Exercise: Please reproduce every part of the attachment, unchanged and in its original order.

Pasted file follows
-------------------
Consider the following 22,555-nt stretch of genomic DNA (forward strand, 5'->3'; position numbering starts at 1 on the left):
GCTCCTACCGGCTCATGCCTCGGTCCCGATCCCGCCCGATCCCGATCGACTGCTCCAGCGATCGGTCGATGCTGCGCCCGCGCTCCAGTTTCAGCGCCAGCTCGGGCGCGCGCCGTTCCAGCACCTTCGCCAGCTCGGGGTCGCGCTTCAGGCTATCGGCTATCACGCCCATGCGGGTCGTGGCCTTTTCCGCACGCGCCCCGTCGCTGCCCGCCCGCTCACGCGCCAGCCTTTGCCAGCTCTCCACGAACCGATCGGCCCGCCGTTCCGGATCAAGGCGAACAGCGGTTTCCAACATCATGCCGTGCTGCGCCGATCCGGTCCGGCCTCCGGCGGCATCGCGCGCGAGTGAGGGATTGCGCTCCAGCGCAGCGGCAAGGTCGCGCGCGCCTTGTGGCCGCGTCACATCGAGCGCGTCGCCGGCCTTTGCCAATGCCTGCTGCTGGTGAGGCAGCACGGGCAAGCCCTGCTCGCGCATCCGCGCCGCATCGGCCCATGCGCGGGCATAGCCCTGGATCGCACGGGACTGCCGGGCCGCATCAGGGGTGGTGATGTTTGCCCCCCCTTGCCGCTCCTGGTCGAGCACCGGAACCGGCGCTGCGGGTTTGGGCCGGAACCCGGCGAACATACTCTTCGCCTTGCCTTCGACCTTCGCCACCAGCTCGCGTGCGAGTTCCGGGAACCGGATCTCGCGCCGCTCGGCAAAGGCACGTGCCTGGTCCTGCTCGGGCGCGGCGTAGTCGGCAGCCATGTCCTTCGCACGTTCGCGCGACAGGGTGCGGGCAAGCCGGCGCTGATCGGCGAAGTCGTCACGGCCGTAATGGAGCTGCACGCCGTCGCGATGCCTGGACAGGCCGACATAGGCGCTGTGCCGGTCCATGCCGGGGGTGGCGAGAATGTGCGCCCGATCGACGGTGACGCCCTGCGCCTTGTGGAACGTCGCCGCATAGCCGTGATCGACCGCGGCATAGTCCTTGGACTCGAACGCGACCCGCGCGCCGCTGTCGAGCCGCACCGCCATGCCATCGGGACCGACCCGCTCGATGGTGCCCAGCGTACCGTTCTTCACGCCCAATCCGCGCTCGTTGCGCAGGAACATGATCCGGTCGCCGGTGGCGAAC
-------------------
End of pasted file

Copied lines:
Consider the following 22,555-nt stretch of genomic DNA (forward strand, 5'->3'; position numbering starts at 1 on the left):
GCTCCTACCGGCTCATGCCTCGGTCCCGATCCCGCCCGATCCCGATCGACTGCTCCAGCGATCGGTCGATGCTGCGCCCGCGCTCCAGTTTCAGCGCCAGCTCGGGCGCGCGCCGTTCCAGCACCTTCGCCAGCTCGGGGTCGCGCTTCAGGCTATCGGCTATCACGCCCATGCGGGTCGTGGCCTTTTCCGCACGCGCCCCGTCGCTGCCCGCCCGCTCACGCGCCAGCCTTTGCCAGCTCTCCACGAACCGATCGGCCCGCCGTTCCGGATCAAGGCGAACAGCGGTTTCCAACATCATGCCGTGCTGCGCCGATCCGGTCCGGCCTCCGGCGGCATCGCGCGCGAGTGAGGGATTGCGCTCCAGCGCAGCGGCAAGGTCGCGCGCGCCTTGTGGCCGCGTCACATCGAGCGCGTCGCCGGCCTTTGCCAATGCCTGCTGCTGGTGAGGCAGCACGGGCAAGCCCTGCTCGCGCATCCGCGCCGCATCGGCCCATGCGCGGGCATAGCCCTGGATCGCACGGGACTGCCGGGCCGCATCAGGGGTGGTGATGTTTGCCCCCCCTTGCCGCTCCTGGTCGAGCACCGGAACCGGCGCTGCGGGTTTGGGCCGGAACCCGGCGAACATACTCTTCGCCTTGCCTTCGACCTTCGCCACCAGCTCGCGTGCGAGTTCCGGGAACCGGATCTCGCGCCGCTCGGCAAAGGCACGTGCCTGGTCCTGCTCGGGCGCGGCGTAGTCGGCAGCCATGTCCTTCGCACGTTCGCGCGACAGGGTGCGGGCAAGCCGGCGCTGATCGGCGAAGTCGTCACGGCCGTAATGGAGCTGCACGCCGTCGCGATGCCTGGACAGGCCGACATAGGCGCTGTGCCGGTCCATGCCGGGGGTGGCGAGAATGTGCGCCCGATCGACGGTGACGCCCTGCGCCTTGTGGAACGTCGCCGCATAGCCGTGATCGACCGCGGCATAGTCCTTGGACTCGAACGCGACCCGCGCGCCGCTGTCGAGCCGCACCGCCATGCCATCGGGACCGACCCGCTCGATGGTGCCCAGCGTACCGTTCTTCACGCCCAATCCGCGCTCGTTGCGCAGGAACATGATCCGGTCGCCGGTGGCGAAC